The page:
For a superhero who has outlasted all by Superman, Batman and Captain America, she doesn’t get the recognition she deserves. She was created to inspire young woman to take up their rightful place in society as her creator William Moultan Marston once stated that in the next 1,000 years, Woman will rule the world. He wanted a superhero that embody female strength can be just as strong as any man if not stronger. To truly understand Wonder Woman and her place in history, you really have to know who origins and the man (and the women who inspired) who created her. William Moultan Marston was an heir to a family with a long history. An only child who was doted on by his mother and four aunts. His wife, Elizabeth Holloway Marston, was just as educated as he was and was often the breadwinner of the family and his other wife, Olive Byrne (yep, he had two wives) was once his student and the caretaker. He was a lawyer and academic. He invented the lie detector. He wrote screenplays and worked for Universal Studios during the earlier days of Hollywood. He was a little bit of everything and a little bit of a mess. He failed as more then he succeeded but all of it culminated in creating Wonder Woman. Wonder Woman’s lasso of truth was an extension of his life work of seeking truth through his own lie detector machine and research. Wonder Woman’s bracelets were inspired by his second wife’s, Olive Byrne,bracelet that she wore instead of a wedding ring. Speaking of Olive she was the niece of Margaret Sanger. Champion for birth control and founder of Planned Parenthood. Feminism was strong in the family. Actually the suffragist movement very much influenced Wonder Woman as the stories and imagery can be seen all over the the early Wonder Woman comic book. This was a very easy read that goes into the great detail of William Marsters life and highlight moments in his life that he drew upon to create his Amazonian. It may take a while before you get the actual creation of Wonder Woman but Jill Lepore does a great job of showcasing how people, situations and politics would influence Moultan Marsters and how they ended up in his work. How an old professor turned into Dr. Psycho. Or how the art of Lou Rogers inspired story lines. How the likes of Susan B. Anthony and Elizabeth Cady shaped Wonder Woman’s character and how his own wives and children breathed life into her as well. Sadly, it also shows how the Wonder Woman changed after Marster’s death. Like many women after World War Two, Wonder Woman was forced back into the kitchens even if it went against her origins. She may have gone completely by the wayside if it wasn’t for Women’s movement in the 60’s and 70’s but even then she wasn’t the same. It’s sad to see that many of the issues that Wonder Woman faced in the late 30’s and 40’s we are still facing today. The criticism of her is still charged against many female protagonist of any genre. Progress has been made but we are still so much to go. You to like this book you don’t know need to know anything about Wonder Woman or even comics to enjoy it. You just need to have an appreciation for a good story and kick ass woman.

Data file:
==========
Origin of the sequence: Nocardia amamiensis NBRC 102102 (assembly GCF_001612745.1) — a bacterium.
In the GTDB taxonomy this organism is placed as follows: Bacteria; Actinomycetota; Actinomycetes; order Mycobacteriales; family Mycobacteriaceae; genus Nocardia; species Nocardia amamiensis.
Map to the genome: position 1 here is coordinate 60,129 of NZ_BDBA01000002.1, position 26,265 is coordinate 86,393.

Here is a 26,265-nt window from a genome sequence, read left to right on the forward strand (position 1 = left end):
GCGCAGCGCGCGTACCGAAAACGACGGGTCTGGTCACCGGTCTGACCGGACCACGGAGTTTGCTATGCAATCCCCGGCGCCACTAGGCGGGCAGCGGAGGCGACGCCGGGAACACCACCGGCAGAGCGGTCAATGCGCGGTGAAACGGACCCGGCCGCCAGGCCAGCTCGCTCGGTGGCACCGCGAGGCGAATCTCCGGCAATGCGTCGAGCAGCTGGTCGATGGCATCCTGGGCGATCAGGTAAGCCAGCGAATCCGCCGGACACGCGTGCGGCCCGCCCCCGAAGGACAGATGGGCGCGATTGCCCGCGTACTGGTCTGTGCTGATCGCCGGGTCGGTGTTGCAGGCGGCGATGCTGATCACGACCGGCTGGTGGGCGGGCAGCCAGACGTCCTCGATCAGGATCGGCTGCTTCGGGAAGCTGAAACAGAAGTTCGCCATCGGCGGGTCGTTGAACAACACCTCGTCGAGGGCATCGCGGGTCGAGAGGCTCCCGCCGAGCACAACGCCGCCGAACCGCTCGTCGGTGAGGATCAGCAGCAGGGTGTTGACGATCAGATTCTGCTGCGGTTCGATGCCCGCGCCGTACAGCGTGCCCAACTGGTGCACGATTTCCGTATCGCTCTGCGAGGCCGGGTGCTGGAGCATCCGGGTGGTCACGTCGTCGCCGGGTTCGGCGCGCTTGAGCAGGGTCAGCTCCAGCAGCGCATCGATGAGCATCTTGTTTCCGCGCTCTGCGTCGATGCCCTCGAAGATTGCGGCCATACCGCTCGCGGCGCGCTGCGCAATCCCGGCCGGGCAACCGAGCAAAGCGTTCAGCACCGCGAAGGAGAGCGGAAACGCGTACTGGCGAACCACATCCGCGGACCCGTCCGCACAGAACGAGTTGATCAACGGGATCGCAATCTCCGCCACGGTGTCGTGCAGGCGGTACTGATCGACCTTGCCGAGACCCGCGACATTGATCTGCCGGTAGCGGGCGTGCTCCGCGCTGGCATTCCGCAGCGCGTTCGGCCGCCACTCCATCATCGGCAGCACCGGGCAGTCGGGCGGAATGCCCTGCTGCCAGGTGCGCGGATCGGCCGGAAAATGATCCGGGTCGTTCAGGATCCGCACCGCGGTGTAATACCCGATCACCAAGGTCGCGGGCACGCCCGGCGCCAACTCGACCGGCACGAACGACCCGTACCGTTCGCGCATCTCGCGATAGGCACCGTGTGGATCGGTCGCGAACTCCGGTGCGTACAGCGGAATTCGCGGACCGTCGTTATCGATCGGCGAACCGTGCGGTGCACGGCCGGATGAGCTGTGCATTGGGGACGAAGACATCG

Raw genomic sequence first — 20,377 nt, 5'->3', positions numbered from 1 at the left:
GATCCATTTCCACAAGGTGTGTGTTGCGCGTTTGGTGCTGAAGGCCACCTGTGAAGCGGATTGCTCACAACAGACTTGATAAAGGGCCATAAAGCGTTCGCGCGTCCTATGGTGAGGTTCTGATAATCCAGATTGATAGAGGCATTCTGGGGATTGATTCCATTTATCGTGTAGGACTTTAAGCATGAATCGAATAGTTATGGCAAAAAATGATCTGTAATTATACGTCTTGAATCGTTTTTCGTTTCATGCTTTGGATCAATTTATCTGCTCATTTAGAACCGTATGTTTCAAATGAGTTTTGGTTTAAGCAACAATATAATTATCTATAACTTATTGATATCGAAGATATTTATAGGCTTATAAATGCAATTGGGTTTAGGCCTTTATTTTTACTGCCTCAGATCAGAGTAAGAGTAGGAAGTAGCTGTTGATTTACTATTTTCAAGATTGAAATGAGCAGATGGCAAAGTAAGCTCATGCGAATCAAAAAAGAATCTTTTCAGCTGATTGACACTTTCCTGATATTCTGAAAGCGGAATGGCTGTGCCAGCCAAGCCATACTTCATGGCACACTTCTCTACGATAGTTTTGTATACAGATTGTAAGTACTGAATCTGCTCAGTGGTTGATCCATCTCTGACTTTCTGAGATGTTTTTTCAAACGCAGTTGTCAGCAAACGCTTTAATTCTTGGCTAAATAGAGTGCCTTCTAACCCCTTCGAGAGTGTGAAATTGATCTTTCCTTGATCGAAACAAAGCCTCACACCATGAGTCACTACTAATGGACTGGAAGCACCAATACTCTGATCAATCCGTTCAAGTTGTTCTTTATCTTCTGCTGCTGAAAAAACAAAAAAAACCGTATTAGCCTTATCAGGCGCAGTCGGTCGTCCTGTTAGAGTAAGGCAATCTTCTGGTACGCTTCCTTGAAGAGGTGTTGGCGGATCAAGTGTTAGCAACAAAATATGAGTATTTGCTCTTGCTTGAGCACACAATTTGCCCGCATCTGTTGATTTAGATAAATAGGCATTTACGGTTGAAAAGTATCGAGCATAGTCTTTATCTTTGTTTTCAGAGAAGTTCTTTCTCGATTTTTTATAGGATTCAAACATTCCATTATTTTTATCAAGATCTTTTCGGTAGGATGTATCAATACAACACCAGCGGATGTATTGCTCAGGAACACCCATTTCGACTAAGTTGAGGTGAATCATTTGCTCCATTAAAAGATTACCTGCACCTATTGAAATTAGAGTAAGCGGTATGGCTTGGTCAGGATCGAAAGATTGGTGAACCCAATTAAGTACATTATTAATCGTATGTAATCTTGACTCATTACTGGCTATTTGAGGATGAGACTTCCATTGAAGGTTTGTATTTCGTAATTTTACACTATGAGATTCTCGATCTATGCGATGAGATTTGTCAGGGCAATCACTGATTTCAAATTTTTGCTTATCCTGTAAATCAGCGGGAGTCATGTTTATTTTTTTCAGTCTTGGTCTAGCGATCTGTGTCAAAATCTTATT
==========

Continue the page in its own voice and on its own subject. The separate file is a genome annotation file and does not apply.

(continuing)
Sounds quite fascinating. Must add this to my reading list.